S & P / TSX composite record continues amid weak gains offset by commodities
TORONTO – The record for Canada’s main stock index continued on a calm trading day on Wednesday as investors took a break between the end of the first quarter and the earnings season starting next week.
“It was a time when investors are just waiting to see what happens next because the first quarter was definitely volatile,” said Greg Taylor, chief investment officer of Purpose Investments.
“Everything is really getting ready to see if this results season will be as good as everyone is expecting and I think it should be out of the ordinary given the comps year over year.”
The second quarter is expected to be significantly better than a year ago, when the impact of the COVID-19 pandemic began to hurt business results, as workers stayed at home and lockdowns began.
Investors are also watching if central banks are starting to pull away from gas in terms of stimulus, which appears to be in no rush to do so.
The minutes released after the recent Federal Reserve meeting reinforced this view, with the US central bank ready to let things unfold as members believe inflation increases are more transient than structural.
“This should be good for risky assets and I’m confident in the market for the next few months thinking we’re going to get a good run as the recovery continues to come,” Taylor said in an interview.
While the stock markets “might run for the next few months,” he said it might be harder to make money in the second half of the year as people start to fear things have gotten ahead and as central banks begin to relax emergency measures.
Jamie Dimon, CEO of JPMorgan Chase, was also optimistic about the US economic outlook in his annual letter which is closely followed by market watchers.
“What he’s saying is that there is a positive dynamic, there is so much money out there that it has to go somewhere and that could keep the bull market going longer than everyone else. think so, ”Taylor said.
The S & P / TSX Composite Index gained 24.93 points to a record close of 19,129.07 after setting an intraday high of 19,177.96.
In New York, the Dow Jones industrial average rose 16.02 points to 33,446.26. The S&P 500 Index was up 6.01 points to a record close of 4,079.95, while the Nasdaq composite was down 9.54 points to 13,688.84.
Seven of the TSX’s top 11 sectors rose, but none rose more than 0.77%.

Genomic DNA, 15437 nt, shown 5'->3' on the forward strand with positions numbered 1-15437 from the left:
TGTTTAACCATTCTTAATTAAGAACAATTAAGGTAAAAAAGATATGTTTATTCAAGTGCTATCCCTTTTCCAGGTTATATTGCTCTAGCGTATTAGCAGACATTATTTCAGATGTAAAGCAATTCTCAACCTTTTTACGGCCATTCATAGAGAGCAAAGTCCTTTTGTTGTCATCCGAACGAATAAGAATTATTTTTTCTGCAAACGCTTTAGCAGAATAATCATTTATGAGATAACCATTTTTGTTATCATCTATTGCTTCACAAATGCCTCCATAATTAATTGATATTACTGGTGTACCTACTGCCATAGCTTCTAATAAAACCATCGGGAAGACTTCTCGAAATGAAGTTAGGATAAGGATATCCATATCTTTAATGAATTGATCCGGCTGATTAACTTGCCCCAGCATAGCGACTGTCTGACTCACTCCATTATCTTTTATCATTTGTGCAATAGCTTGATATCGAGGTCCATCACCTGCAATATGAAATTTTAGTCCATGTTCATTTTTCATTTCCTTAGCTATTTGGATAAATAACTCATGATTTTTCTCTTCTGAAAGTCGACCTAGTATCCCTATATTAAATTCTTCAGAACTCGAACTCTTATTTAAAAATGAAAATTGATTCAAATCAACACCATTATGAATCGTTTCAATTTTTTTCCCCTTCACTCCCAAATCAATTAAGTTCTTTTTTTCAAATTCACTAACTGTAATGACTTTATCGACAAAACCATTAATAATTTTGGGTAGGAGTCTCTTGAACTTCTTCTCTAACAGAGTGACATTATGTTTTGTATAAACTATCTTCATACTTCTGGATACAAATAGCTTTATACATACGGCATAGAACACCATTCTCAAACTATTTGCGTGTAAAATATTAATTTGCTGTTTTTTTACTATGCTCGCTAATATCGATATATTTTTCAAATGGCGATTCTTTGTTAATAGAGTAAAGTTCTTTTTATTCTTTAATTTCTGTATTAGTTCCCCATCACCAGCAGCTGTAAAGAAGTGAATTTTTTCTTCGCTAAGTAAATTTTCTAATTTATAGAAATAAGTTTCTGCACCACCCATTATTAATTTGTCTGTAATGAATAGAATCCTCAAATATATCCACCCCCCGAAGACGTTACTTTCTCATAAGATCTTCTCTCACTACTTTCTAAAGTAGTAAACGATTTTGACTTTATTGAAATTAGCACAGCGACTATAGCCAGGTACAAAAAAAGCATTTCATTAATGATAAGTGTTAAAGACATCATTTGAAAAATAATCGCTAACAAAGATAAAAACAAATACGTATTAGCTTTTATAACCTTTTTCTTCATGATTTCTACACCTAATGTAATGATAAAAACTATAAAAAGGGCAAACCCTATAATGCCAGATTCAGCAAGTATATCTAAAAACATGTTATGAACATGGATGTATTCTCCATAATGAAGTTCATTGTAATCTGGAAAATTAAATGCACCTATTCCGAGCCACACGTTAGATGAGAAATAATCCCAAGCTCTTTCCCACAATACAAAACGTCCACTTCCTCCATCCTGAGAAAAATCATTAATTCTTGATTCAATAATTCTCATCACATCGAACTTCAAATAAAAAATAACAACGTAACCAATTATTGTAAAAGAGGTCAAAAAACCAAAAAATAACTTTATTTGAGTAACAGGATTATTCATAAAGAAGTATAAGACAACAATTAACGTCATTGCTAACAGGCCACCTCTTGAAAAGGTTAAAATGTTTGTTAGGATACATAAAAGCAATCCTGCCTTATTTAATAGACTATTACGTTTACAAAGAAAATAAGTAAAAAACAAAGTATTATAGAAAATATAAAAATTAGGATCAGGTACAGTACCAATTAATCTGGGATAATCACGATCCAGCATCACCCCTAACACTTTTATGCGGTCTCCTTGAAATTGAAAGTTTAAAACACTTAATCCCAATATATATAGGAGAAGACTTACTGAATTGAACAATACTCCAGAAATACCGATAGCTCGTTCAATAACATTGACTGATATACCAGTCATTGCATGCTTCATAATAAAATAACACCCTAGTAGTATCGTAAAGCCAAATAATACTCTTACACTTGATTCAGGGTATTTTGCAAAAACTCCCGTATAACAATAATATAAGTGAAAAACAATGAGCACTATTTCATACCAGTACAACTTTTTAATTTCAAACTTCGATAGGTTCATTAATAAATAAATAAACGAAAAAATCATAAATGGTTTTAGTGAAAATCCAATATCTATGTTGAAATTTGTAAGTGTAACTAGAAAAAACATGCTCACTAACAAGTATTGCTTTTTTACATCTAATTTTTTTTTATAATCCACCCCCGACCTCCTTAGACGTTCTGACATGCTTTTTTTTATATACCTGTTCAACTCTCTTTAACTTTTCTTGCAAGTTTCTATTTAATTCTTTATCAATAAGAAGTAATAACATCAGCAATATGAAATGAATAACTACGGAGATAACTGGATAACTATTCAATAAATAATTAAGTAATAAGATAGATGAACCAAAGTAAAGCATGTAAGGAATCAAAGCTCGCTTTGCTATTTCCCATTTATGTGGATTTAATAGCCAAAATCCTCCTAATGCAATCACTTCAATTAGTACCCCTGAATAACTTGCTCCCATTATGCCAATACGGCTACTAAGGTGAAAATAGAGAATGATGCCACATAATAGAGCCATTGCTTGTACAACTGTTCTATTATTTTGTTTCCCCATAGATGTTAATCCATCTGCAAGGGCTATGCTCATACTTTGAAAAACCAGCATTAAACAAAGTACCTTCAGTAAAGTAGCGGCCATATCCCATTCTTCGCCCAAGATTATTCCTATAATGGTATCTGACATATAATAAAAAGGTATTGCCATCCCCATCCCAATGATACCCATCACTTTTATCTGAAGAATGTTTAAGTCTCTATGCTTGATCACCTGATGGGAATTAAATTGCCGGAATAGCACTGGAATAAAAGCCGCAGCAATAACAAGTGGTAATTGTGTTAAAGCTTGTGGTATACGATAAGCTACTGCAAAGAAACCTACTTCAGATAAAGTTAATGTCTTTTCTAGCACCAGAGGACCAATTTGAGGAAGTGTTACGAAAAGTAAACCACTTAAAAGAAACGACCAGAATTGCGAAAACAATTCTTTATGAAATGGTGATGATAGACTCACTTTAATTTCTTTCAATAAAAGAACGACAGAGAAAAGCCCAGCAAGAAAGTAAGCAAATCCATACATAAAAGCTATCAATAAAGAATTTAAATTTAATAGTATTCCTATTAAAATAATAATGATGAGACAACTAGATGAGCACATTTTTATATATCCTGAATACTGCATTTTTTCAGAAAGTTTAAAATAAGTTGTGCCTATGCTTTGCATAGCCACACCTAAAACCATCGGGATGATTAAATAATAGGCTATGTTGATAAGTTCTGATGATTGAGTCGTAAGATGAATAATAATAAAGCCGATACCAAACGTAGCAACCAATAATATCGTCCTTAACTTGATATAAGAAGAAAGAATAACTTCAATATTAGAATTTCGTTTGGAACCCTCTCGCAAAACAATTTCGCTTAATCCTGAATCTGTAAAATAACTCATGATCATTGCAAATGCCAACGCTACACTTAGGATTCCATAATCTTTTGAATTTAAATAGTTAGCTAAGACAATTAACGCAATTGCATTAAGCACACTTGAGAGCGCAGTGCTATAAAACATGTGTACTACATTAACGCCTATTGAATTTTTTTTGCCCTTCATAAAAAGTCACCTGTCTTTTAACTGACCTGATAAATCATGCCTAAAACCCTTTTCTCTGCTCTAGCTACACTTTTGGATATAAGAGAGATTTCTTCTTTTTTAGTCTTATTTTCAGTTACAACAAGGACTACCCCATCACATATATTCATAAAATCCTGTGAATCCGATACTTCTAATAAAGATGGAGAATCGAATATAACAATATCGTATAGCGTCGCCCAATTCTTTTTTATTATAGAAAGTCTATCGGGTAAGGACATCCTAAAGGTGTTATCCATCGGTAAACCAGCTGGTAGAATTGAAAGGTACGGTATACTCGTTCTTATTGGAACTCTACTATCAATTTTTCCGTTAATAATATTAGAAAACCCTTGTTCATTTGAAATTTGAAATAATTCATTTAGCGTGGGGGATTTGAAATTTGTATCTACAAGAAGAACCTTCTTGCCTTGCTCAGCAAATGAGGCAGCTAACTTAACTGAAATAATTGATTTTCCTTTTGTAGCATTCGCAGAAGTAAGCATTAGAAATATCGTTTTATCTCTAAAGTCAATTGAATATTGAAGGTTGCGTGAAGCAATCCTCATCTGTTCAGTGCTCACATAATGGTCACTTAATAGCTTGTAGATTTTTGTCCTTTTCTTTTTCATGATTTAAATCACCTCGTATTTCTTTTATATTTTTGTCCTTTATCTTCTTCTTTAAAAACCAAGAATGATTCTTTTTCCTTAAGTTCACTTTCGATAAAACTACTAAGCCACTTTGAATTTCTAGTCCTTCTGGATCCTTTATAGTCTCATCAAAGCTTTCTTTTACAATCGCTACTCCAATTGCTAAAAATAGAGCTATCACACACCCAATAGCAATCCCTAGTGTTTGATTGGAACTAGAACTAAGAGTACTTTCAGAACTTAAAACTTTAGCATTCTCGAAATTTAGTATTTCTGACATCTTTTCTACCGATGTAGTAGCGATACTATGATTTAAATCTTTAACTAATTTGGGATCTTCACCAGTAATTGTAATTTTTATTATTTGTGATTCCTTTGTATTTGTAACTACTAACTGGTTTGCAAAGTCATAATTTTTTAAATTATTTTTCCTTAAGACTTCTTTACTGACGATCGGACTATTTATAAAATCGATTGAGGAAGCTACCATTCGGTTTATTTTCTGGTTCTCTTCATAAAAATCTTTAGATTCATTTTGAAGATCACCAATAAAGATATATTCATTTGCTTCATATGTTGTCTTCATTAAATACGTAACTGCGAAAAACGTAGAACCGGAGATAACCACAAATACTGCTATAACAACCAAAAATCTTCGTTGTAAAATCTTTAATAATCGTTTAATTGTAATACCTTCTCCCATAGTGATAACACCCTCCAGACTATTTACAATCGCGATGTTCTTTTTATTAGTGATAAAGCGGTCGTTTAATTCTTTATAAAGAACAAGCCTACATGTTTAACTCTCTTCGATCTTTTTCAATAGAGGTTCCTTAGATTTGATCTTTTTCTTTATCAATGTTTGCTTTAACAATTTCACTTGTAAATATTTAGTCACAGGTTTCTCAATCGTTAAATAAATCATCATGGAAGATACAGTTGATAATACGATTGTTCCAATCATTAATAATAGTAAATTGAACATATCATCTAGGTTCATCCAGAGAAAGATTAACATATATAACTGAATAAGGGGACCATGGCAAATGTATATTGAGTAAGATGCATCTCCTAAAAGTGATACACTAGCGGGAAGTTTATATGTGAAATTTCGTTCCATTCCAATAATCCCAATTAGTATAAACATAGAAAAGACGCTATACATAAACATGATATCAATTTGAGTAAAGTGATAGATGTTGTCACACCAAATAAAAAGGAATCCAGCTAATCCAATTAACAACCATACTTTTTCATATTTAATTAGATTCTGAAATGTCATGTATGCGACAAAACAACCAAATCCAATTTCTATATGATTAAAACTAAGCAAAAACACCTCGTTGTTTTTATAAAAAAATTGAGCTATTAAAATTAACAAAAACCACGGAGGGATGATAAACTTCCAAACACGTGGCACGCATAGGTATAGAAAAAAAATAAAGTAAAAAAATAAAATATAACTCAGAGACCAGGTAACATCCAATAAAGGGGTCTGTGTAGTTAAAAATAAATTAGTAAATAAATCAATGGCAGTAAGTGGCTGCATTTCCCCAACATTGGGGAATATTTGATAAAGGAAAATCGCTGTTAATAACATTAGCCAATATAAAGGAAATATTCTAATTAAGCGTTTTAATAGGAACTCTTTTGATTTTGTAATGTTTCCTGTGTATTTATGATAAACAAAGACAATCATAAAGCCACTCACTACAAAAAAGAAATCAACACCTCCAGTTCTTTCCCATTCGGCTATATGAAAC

A 3.7% gain by Alimentation Couche-Tard Inc. helped consumer staples while Gildan Activewear Inc. rose 3% to help discretionary consumers.
The day also saw shares of MDA Inc. start trading after its IPO. They closed 3.9 percent at $ 14.55.
Healthcare lagged the most, losing 2.4%, with Aurora Cannabis Inc. and Aphria Inc. losing 6.4 and 6% respectively.
Energy and materials have also lost ground.
Energy fell despite rising crude oil prices, as investors worried if pandemic lockdowns in Canada and Europe could hurt demand. There are also fears that the prospects of a new nuclear deal with Iran may bring more oil to the market, Taylor said.
Ultimately, energy should have a good year after being overlooked by so many investors, he said.
“Companies have restructured and are much more profitable at these levels and if oil starts to hold over $ 50, over $ 60, I think those companies are still set for a really positive 2021.”
Canadian Natural Resources Ltd. fell 1.6%.
The May crude contract rose 44 cents to US $ 59.77 per barrel and the May natural gas contract rose 6.4 cents to US $ 2.52 per mmBTU.
The Canadian dollar traded at 79.26 US cents compared to 79.62 US cents on Tuesday.
Materials fell due to the appreciation of the US dollar which reduced gold prices. The June gold contract fell US $ 1.40 to US $ 1,741.60 per ounce and the May copper contract fell 6.2 cents to US $ 4.05 per pound.
This report by The Canadian Press was first published on April 7, 2021.
Companies in this story: (TSX: CNQ, TSX: ATD.B, TSX: GIL, TSX: MDA, TSX: GSPTSE, TSX: CADUSD = X)
Ross Marowits, The Canadian Press